Much a coup about nothing? Was Zimbabwe's 2017 ‘military-assisted change of government' an ‘unconstitutional change of government' as defined by applicable international law? Did the relevant international bodies respond to it in accordance with their own rules?

Master Thesis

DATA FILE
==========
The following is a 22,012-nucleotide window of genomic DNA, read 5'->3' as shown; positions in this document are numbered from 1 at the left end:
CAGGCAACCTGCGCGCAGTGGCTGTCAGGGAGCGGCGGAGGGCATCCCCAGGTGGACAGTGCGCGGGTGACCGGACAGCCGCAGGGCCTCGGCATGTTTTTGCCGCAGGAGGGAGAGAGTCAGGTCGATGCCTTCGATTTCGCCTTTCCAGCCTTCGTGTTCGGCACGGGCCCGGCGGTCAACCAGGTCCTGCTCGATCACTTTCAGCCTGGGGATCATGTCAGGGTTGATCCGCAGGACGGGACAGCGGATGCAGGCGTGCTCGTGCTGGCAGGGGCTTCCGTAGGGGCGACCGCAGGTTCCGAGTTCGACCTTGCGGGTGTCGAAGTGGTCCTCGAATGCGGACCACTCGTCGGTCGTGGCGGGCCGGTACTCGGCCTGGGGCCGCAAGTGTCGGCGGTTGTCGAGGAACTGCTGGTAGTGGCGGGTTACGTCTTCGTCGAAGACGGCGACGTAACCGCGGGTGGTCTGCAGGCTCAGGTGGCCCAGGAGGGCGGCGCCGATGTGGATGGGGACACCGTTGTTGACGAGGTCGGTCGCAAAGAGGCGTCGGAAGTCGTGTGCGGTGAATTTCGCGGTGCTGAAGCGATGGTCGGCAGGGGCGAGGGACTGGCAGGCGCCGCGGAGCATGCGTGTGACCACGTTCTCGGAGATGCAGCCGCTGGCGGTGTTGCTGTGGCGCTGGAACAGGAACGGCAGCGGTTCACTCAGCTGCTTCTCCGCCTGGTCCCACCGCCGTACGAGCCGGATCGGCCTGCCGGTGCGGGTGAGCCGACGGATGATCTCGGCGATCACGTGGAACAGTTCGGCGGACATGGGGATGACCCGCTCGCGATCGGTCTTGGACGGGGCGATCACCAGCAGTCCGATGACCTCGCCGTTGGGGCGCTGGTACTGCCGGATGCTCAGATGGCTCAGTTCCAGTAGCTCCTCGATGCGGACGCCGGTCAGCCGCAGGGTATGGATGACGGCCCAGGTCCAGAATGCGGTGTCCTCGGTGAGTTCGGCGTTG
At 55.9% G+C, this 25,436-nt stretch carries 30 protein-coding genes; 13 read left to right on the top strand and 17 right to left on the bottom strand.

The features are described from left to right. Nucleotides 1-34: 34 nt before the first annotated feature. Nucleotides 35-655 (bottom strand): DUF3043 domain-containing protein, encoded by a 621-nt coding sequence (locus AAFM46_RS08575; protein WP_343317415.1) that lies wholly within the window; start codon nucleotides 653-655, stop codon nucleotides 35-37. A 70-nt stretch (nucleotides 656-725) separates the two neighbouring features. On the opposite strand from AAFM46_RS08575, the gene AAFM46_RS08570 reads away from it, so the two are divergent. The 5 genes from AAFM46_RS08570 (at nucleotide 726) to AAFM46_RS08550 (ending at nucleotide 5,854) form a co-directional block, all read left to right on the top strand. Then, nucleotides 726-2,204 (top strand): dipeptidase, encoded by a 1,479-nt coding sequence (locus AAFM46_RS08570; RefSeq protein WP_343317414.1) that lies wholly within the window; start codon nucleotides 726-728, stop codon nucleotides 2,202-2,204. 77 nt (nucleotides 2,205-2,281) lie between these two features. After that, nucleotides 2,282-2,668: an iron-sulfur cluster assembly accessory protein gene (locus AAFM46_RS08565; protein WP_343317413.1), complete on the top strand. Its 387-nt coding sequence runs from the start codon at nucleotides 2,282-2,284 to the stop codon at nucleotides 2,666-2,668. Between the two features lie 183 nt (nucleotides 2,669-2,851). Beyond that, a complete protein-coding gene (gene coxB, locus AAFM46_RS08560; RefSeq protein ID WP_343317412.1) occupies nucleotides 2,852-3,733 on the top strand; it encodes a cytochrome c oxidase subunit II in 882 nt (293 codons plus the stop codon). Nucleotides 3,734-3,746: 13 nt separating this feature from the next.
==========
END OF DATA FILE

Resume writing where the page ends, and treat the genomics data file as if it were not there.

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In November 2017, Zimbabwe was characterised by rampant economic issues, endemic corruption and increasing political unrest, especially factional unrest within the ruling ZANUPF party. Then-President Robert Mugabe always seemed too stubborn to ever leave office without a nudge, and in November 2017, that nudge came. Armed members of the Zimbabwean Defence Forces (‘ZDF') took to the streets of Harare in armoured personnel carriers and quickly asserted control over key locations. The ZDF quickly moved to assure civilians that this was ‘not a coup' and that the military was merely purging ‘criminal elements damaging our country' but the ‘President and his family remain safe in their homes.' These events, occurring between 14 and 21 November 2017 led to Mugabe's resignation from the Presidency under concerted pressure. By facilitating Mugabe's resignation, rather than outrightly removing him, the ZDF established a flimsy veneer of legitimacy to the transition of government from Mugabe's leadership to that of his successor, former Vice-President Emmerson D. Mnangagwa (‘ED'). Furthermore, the Zimbabwean Constitutional Court ruled that this transition was ultimately constitutional, as Mugabe resigned ‘voluntarily,' and power was assumed by ED in accordance with the Constitution. Although the Constitutional Court could sanitise the transition domestically, the question of its legal status under international law remains. As a Member State of both the Southern African Development Community (‘SADC') and the African Union (‘AU'), Zimbabwe is legally bound by certain treaty obligations arising from these memberships. The AU in particular usually adopts a strong anti-unconstitutional change of government (‘UCOG') stance and has developed a legal framework for identifying and addressing UCOGs. Thus, although Zimbabwe's Constitutional Court may have effectively whitewashed the change of government, this does not necessarily mean that international law was not breached. If international law has indeed been broken, then it follows that certain consequences should have been attached to the situation. This paper examines the factual background surrounding the 2017 change of government and the relevant legal framework. It assesses whether the actions of the ZDF were in line with the Zimbabwean Constitution, or if the ZDF acted illegally. Should the ZDF's actions in the 2017 transition of government be deemed illegal under the Zimbabwean Constitution, it would mean that the entire transition could amount to an ‘unconstitutional change of government' under AU law, as well as a breach of applicable SADC law. If it is determined that the transition does constitute a UCOG under international law, then both SADC and the AU would have had legal obligations to impose certain consequences on Zimbabwe and the perpetrators of the UCOG. This paper assesses the responses of these two regional bodies to determine whether their responses to the potential UCOG were sufficient under their own rules.